And why it’s important!
To run a successful holiday rental you, as an owner, have to:
- be guest focussed
- see your guests as people as not as pound signs
- appreciate that their holiday time with you is precious
- want to make your guests feel special
This focus on looking after and nurturing your guests and building relationships with them, begins from their first contact with you and continues until they head home (and beyond).
What you say (or write) impacts hugely on this guest focussed approach and can have a negative or hugely positive influence on guest relationship building.
As a holiday home owner here are 7 things your holiday home guests need to hear you say (or write):
Number 1: Do you have any questions about the cottage/flat/villa/house?
This shows you have confidence in your property and the product you’re offering. It shows you’re not just pushing the guest to make a booking, if the cottage isn’t right for them. You’re there for them and happy to answer any questions. It shows you’re not desperate for their booking as it’s not a book now, please book now, I hope you book now approach; even though inwardly you may be thinking that. As an aside – you mustn’t let guests feel any desperation. As soon as they sniff this, they’ll come at you for a discount!
Number 2: Do you need any recommendations on what to see and where to go?
Ask them this question, even if they haven’t asked it of you. It’s a great follow up question, to keep the lines of communication open and works well a month or so before their holiday starts.
It shows that you care about them and are willing to help them. It’s about going the extra mile and realising that they are staying with you as part of their holiday in your area. A stay with you isn’t their reason for the holiday, only part of it.
Number 3: X, Y & Z is included in the rental price (insert your own word here such as wifi, bedding, fuel, cot)
Charging extra or a surcharge on top of the rental price for such things gets the guest relationship building off on the wrong foot. You don’t want guests begrudging this extra cost or questioning is it worth it.
Work out the cost to you of such provision, then ensure that for example the £10 a week average wifi usage is included in the prices you charge. Charge one inclusive price.
I recently went to see a show and the ticket price was £35 but I had to pay £42 as I booked over the phone ie a £7 booking fee. (I’m still pained by this!) Yet if I’d have been told the ticket price was £42 from the start, upfront; I’d have paid it without questioning it.
Number 4: Just to let you know XYZ is happening during your holiday
Let them know about any special events, annual festivals, local fetes ahead of their arrival. It shows that you’re thinking of your guests and their holiday experience and that you want them to get the most out of their stay with you. It’s going the extra step.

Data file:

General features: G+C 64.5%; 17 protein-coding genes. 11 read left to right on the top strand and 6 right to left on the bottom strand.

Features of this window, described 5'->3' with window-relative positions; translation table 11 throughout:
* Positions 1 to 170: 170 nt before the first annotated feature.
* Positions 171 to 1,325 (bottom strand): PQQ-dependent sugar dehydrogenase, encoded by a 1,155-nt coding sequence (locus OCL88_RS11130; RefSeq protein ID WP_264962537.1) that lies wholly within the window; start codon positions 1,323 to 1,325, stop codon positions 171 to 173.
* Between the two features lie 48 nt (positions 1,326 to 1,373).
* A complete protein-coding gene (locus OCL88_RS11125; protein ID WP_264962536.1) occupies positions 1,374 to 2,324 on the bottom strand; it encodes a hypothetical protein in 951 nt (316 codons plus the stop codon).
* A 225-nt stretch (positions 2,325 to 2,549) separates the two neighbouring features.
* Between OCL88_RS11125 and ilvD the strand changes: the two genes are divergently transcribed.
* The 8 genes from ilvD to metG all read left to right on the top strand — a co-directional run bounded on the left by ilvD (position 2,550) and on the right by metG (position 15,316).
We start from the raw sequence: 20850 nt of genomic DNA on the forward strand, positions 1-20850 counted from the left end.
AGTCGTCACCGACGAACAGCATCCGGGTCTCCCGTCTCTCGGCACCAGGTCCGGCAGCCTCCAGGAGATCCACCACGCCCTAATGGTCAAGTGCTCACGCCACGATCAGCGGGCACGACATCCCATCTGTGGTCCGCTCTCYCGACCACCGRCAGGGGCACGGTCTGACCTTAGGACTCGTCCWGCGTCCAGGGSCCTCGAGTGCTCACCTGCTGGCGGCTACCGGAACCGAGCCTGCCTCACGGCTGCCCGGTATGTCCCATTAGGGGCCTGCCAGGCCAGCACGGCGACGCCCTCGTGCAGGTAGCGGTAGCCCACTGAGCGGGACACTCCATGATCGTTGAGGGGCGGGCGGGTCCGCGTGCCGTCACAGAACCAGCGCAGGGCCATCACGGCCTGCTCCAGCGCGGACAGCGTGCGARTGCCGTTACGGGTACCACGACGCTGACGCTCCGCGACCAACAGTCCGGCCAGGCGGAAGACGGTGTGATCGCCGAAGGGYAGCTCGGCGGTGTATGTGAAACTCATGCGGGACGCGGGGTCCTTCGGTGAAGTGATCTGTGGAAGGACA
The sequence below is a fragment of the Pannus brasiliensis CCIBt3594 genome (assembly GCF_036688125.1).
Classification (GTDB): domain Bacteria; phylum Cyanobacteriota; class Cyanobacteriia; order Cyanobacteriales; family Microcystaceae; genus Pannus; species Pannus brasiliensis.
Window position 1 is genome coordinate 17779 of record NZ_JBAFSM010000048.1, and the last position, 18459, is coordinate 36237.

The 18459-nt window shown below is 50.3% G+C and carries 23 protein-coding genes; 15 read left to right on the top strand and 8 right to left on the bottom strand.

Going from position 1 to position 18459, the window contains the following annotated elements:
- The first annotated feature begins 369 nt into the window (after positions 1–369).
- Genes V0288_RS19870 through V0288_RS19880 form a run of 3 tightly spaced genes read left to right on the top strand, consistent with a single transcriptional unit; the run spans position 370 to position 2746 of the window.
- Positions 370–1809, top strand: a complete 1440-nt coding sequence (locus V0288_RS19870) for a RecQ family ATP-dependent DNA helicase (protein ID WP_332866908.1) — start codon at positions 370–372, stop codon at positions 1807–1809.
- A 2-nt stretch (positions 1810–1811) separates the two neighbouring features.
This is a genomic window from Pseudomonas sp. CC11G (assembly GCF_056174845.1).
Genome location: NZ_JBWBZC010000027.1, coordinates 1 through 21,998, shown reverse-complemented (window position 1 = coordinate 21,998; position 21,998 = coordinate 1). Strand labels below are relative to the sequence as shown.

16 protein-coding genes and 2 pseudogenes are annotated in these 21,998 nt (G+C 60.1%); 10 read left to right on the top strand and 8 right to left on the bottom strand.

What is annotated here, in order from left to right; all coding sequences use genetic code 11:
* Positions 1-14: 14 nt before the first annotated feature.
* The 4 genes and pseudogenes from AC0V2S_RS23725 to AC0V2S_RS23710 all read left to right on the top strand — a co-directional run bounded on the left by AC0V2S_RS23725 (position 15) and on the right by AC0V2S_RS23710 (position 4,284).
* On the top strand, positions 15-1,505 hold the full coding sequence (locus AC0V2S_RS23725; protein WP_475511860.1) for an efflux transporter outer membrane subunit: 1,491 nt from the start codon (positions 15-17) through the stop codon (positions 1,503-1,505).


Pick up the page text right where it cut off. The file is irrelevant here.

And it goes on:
In your email include links so they can check out the event and buy tickets in advance if necessary.
Number 5: I’m planning your welcome hamper, do you have any dietary requirements?
How special does this make guests feel? Imagine if you were asked that question. Firstly you may not even be expecting a welcome hamper, so you feel excited about this prospect. This then goes one step further, because it shows guests the thought you are putting in ahead of their arrival.
For you it’s simply a question of including fruit juice in the hamper instead of wine (if they tell you they are tee-total? or vegetarian cakes or vegan biscuits. All items that are readily available to you to provide.
Number 6: Hello have you arrived safely, is everything OK?
This is particularly important if you’re not there to greet your guests in person. A phone call on the evening of their arrival is the ultimate relationship builder. The purpose is three fold – to check they’ve arrived, to pre-empt any questions they may have and to check that they are happy with everything. A win-win for you and your guests.
Number 7: Thank your guests for chosing you and for their comments
[bctt tweet=”A simple thank you to your guests is so important in building relationships #guestfocus” username=”holrentalbiz”]
A follow-up phone call or email to thank them for any comments left in the visitors book or on an evaluation form continues to build the relationship when the holiday has ended. Not only is it polite to thank them, it’s also a good opportunity for you to ask them for permission to keep their email address so they can receive your e-newsletters
Take this guest-focussed approach in all communication with your guests. It’s so important to build positive relationships right from the start, throughout the booking cycle and beyond. This can set you apart from many owners who merely see their guests as a means to make money. Positive relationship building works, will keep guests coming back for more and get them telling their friends about how marvellous you are to holiday with!